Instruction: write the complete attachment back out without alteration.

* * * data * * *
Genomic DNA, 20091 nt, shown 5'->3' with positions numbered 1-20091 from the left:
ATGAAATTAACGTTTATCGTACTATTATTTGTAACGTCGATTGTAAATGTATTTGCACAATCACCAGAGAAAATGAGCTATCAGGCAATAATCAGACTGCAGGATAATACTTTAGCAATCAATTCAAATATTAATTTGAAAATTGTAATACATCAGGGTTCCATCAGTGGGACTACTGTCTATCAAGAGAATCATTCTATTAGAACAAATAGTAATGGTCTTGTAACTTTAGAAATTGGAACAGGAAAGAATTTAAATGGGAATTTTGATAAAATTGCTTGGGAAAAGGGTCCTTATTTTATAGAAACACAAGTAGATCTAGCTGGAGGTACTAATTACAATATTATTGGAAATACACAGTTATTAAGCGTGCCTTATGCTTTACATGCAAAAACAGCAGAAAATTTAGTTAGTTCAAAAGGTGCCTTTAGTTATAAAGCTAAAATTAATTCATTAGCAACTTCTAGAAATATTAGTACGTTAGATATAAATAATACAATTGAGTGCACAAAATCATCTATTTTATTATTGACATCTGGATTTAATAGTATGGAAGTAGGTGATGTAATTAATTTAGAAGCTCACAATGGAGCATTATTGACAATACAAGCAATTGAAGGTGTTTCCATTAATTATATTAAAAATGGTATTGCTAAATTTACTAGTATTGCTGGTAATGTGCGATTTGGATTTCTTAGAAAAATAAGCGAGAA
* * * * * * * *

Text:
Genomic DNA, 20091 nt, shown 5'->3' with positions numbered 1-20091 from the left:
ATGAAATTAACGTTTATCGTACTATTATTTGTAACGTCGATTGTAAATGTATTTGCACAATCACCAGAGAAAATGAGCTATCAGGCAATAATCAGACTGCAGGATAATACTTTAGCAATCAATTCAAATATTAATTTGAAAATTGTAATACATCAGGGTTCCATCAGTGGGACTACTGTCTATCAAGAGAATCATTCTATTAGAACAAATAGTAATGGTCTTGTAACTTTAGAAATTGGAACAGGAAAGAATTTAAATGGGAATTTTGATAAAATTGCTTGGGAAAAGGGTCCTTATTTTATAGAAACACAAGTAGATCTAGCTGGAGGTACTAATTACAATATTATTGGAAATACACAGTTATTAAGCGTGCCTTATGCTTTACATGCAAAAACAGCAGAAAATTTAGTTAGTTCAAAAGGTGCCTTTAGTTATAAAGCTAAAATTAATTCATTAGCAACTTCTAGAAATATTAGTACGTTAGATATAAATAATACAATTGAGTGCACAAAATCATCTATTTTATTATTGACATCTGGATTTAATAGTATGGAAGTAGGTGATGTAATTAATTTAGAAGCTCACAATGGAGCATTATTGACAATACAAGCAATTGAAGGTGTTTCCATTAATTATATTAAAAATGGTATTGCTAAATTTACTAGTATTGCTGGTAATGTGCGATTTGGATTTCTTAGAAAAATAAGCGAGAA